Incrementality Measurement – Incrementality in marketing refers to the incremental benefit produced per unit of input stimulation. Incrementality is the lift in desired outcome (awareness, web visits, conversion, subscriptions, revenue, profitability) provided by marketing activity.

Incrementality in marketing is especially needed for channels where ad impressions such as display, Facebook, social, or even TV are hard to measure. To measure incrementality, the audience is broken out into test groups (exposed to the ads) and a control group (suppressed from seeing the ads).

MMM – MMM is a top down (aggregate marketing data) and very artistic statistical exercise where one or more models (e.g. econometric, multi-linear regression) are leveraged to extract key information and insights by deriving information from multiple sources of marketing, economic, weather and financial data. MMM is also a high-touch consultative approach that is very manual with little to no automated data inputs, whereas MTA and Incrementality, when deployed properly, is a very automated approach leveraging preconfigured connectors that extract the required marketing data, across many channels, on regular cadence. (It’s important to note that MTA can take 6 months or more to deploy, whereas Incrementality can be up and running with reporting in 4-6 weeks.) See this article for more on why always-on automated experimentation is the future of marketing measurement.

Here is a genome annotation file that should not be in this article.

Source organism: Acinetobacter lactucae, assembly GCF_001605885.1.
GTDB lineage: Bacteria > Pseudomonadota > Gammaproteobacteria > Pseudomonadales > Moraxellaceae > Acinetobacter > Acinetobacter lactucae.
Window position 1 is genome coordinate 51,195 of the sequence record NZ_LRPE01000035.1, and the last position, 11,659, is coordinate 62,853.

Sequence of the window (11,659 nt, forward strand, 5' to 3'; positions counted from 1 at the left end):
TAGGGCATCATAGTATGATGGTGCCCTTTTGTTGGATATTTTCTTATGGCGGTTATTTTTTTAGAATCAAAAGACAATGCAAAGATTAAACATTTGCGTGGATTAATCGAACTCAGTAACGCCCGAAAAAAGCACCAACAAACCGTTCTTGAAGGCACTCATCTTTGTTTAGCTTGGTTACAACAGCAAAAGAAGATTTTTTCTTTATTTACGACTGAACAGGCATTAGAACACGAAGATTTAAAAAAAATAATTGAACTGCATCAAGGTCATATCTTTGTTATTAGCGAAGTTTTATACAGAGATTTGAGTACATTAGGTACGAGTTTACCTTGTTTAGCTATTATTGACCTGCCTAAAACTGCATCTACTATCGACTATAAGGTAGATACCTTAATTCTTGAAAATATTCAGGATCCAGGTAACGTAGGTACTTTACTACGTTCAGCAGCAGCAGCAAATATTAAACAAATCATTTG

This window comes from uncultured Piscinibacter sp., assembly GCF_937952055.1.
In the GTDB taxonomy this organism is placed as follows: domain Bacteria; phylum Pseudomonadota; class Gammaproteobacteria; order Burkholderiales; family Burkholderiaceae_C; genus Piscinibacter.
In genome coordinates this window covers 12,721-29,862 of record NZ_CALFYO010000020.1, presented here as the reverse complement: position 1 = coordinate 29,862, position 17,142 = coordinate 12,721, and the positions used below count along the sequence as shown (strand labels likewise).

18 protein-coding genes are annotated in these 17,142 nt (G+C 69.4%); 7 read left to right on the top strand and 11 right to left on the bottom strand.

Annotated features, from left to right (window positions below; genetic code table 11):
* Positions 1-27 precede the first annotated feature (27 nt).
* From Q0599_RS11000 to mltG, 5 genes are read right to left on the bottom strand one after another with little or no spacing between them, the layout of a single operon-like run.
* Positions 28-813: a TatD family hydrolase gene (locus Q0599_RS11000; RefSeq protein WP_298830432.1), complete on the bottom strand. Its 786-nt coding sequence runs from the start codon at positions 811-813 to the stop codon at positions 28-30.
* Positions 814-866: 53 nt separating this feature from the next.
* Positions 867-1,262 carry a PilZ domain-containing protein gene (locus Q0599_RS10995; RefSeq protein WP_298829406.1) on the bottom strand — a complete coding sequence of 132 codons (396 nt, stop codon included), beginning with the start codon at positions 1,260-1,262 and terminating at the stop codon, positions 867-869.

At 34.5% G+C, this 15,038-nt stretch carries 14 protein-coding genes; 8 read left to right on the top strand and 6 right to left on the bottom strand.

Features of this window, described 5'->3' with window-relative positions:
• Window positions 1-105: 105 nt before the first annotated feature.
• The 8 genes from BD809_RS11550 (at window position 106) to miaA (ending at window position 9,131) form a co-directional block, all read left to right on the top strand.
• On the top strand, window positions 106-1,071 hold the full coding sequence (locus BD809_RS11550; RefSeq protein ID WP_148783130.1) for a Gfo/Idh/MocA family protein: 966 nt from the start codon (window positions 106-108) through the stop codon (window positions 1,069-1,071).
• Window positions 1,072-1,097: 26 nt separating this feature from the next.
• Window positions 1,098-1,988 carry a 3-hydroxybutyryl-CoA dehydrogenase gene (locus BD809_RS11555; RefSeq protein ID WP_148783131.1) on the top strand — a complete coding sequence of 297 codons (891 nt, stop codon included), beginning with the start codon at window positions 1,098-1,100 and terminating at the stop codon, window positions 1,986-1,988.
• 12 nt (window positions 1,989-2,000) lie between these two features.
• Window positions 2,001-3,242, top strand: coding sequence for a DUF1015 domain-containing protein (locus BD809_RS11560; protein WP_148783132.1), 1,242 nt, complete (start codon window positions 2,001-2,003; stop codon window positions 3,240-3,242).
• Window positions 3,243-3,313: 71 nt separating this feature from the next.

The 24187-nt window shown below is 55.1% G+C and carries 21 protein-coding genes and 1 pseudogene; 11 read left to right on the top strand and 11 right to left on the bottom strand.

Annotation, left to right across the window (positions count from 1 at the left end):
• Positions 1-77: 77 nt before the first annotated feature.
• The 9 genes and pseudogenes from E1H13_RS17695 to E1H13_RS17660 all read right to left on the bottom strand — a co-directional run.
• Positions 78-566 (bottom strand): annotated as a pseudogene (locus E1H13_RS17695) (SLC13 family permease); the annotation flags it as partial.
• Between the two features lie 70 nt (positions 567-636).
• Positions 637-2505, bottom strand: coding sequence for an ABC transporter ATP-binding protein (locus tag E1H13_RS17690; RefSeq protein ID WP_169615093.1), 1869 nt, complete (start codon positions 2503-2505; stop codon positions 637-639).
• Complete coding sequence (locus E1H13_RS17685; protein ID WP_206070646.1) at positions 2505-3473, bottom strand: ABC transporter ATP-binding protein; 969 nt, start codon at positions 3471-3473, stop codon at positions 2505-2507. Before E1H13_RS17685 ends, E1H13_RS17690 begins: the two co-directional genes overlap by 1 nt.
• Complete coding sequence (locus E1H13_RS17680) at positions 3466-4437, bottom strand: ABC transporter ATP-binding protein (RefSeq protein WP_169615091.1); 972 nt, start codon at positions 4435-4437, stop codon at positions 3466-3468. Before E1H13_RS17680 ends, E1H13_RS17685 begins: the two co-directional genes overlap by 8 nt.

Author

Trevor Testwuide - CEO

Expert in business strategy and marketing measurement.

 

Multi-touch attribution is more challenging today due to limited tracking options, identity and cross-device resolution hurdles, data leakage and the massive amount of time it takes to implement.